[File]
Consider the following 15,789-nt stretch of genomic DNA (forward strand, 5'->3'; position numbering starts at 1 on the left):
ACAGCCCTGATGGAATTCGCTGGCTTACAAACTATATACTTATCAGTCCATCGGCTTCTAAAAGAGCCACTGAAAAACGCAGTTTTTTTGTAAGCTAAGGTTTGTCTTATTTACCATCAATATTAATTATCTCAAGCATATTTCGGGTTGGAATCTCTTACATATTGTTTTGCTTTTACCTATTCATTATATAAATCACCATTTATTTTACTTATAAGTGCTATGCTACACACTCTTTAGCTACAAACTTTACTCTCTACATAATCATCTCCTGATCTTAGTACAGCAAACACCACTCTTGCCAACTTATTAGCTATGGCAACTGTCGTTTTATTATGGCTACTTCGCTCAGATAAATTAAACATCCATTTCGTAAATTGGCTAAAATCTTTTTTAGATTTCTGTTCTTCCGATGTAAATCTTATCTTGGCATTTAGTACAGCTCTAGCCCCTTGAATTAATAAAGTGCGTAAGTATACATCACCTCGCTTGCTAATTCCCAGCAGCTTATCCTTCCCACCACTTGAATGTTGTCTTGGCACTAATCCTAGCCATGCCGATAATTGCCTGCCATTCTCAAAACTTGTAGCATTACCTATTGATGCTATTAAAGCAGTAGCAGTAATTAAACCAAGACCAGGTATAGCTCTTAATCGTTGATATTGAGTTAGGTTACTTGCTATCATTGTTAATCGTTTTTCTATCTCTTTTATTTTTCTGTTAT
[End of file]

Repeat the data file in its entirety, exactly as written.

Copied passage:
Consider the following 15,789-nt stretch of genomic DNA (forward strand, 5'->3'; position numbering starts at 1 on the left):
ACAGCCCTGATGGAATTCGCTGGCTTACAAACTATATACTTATCAGTCCATCGGCTTCTAAAAGAGCCACTGAAAAACGCAGTTTTTTTGTAAGCTAAGGTTTGTCTTATTTACCATCAATATTAATTATCTCAAGCATATTTCGGGTTGGAATCTCTTACATATTGTTTTGCTTTTACCTATTCATTATATAAATCACCATTTATTTTACTTATAAGTGCTATGCTACACACTCTTTAGCTACAAACTTTACTCTCTACATAATCATCTCCTGATCTTAGTACAGCAAACACCACTCTTGCCAACTTATTAGCTATGGCAACTGTCGTTTTATTATGGCTACTTCGCTCAGATAAATTAAACATCCATTTCGTAAATTGGCTAAAATCTTTTTTAGATTTCTGTTCTTCCGATGTAAATCTTATCTTGGCATTTAGTACAGCTCTAGCCCCTTGAATTAATAAAGTGCGTAAGTATACATCACCTCGCTTGCTAATTCCCAGCAGCTTATCCTTCCCACCACTTGAATGTTGTCTTGGCACTAATCCTAGCCATGCCGATAATTGCCTGCCATTCTCAAAACTTGTAGCATTACCTATTGATGCTATTAAAGCAGTAGCAGTAATTAAACCAAGACCAGGTATAGCTCTTAATCGTTGATATTGAGTTAGGTTACTTGCTATCATTGTTAATCGTTTTTCTATCTCTTTTATTTTTCTGTTAT